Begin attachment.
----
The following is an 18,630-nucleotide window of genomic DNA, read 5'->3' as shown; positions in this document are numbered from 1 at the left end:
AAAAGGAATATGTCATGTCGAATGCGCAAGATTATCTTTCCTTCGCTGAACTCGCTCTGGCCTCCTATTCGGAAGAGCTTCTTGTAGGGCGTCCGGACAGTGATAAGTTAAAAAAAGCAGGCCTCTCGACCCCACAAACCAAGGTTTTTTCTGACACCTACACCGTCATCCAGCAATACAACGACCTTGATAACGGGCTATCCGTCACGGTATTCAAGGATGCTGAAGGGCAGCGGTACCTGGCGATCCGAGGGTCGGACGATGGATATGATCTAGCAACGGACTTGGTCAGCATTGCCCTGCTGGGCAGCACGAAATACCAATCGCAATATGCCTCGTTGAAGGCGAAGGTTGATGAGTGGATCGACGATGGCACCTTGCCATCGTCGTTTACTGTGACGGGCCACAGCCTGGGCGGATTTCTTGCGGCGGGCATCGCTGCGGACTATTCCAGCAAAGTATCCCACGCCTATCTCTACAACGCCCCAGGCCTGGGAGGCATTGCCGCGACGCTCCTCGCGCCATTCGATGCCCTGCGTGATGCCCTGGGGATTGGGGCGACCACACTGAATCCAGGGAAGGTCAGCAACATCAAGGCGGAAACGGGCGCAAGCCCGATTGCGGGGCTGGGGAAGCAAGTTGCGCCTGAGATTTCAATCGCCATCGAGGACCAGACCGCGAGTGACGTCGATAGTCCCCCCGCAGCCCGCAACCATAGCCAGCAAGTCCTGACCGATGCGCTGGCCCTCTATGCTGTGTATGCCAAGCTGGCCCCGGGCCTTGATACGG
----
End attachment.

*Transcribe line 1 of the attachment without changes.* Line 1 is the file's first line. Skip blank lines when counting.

The following is an 18,630-nucleotide window of genomic DNA, read 5'->3' as shown; positions in this document are numbered from 1 at the left end: